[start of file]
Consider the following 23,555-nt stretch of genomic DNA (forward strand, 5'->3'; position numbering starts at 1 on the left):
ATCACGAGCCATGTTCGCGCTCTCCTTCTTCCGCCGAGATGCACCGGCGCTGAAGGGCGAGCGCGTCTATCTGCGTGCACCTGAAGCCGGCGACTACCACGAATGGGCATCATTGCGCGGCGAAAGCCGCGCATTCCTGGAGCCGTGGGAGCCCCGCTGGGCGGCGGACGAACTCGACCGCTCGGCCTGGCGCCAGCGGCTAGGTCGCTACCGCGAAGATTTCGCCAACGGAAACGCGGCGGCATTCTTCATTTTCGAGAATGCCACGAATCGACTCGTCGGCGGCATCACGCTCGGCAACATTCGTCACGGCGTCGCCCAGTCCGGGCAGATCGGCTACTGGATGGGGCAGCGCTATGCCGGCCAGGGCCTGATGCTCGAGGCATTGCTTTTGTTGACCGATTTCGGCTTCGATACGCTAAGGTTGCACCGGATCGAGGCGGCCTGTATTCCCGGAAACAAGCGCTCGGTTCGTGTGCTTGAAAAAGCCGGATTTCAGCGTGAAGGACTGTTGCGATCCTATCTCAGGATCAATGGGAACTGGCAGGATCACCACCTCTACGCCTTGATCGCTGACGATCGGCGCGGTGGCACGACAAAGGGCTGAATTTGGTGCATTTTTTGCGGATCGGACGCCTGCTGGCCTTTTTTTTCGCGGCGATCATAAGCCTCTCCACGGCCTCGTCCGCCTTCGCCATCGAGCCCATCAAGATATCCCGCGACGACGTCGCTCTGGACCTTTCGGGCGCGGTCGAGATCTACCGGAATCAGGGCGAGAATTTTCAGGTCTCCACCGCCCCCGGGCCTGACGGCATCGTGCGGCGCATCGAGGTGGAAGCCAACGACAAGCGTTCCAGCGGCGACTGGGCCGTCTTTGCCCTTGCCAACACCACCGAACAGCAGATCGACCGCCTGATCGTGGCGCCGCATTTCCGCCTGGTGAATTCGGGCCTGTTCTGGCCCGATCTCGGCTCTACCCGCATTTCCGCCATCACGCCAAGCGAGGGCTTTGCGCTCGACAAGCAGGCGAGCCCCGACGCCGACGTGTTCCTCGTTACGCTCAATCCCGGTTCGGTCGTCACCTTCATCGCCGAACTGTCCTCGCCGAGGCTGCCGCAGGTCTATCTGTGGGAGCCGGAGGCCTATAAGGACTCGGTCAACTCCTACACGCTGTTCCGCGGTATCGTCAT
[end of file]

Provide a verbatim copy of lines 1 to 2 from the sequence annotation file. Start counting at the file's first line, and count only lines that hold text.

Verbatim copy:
Consider the following 23,555-nt stretch of genomic DNA (forward strand, 5'->3'; position numbering starts at 1 on the left):
ATCACGAGCCATGTTCGCGCTCTCCTTCTTCCGCCGAGATGCACCGGCGCTGAAGGGCGAGCGCGTCTATCTGCGTGCACCTGAAGCCGGCGACTACCACGAATGGGCATCATTGCGCGGCGAAAGCCGCGCATTCCTGGAGCCGTGGGAGCCCCGCTGGGCGGCGGACGAACTCGACCGCTCGGCCTGGCGCCAGCGGCTAGGTCGCTACCGCGAAGATTTCGCCAACGGAAACGCGGCGGCATTCTTCATTTTCGAGAATGCCACGAATCGACTCGTCGGCGGCATCACGCTCGGCAACATTCGTCACGGCGTCGCCCAGTCCGGGCAGATCGGCTACTGGATGGGGCAGCGCTATGCCGGCCAGGGCCTGATGCTCGAGGCATTGCTTTTGTTGACCGATTTCGGCTTCGATACGCTAAGGTTGCACCGGATCGAGGCGGCCTGTATTCCCGGAAACAAGCGCTCGGTTCGTGTGCTTGAAAAAGCCGGATTTCAGCGTGAAGGACTGTTGCGATCCTATCTCAGGATCAATGGGAACTGGCAGGATCACCACCTCTACGCCTTGATCGCTGACGATCGGCGCGGTGGCACGACAAAGGGCTGAATTTGGTGCATTTTTTGCGGATCGGACGCCTGCTGGCCTTTTTTTTCGCGGCGATCATAAGCCTCTCCACGGCCTCGTCCGCCTTCGCCATCGAGCCCATCAAGATATCCCGCGACGACGTCGCTCTGGACCTTTCGGGCGCGGTCGAGATCTACCGGAATCAGGGCGAGAATTTTCAGGTCTCCACCGCCCCCGGGCCTGACGGCATCGTGCGGCGCATCGAGGTGGAAGCCAACGACAAGCGTTCCAGCGGCGACTGGGCCGTCTTTGCCCTTGCCAACACCACCGAACAGCAGATCGACCGCCTGATCGTGGCGCCGCATTTCCGCCTGGTGAATTCGGGCCTGTTCTGGCCCGATCTCGGCTCTACCCGCATTTCCGCCATCACGCCAAGCGAGGGCTTTGCGCTCGACAAGCAGGCGAGCCCCGACGCCGACGTGTTCCTCGTTACGCTCAATCCCGGTTCGGTCGTCACCTTCATCGCCGAACTGTCCTCGCCGAGGCTGCCGCAGGTCTATCTGTGGGAGCCGGAGGCCTATAAGGACTCGGTCAACTCCTACACGCTGTTCCGCGGTATCGTCAT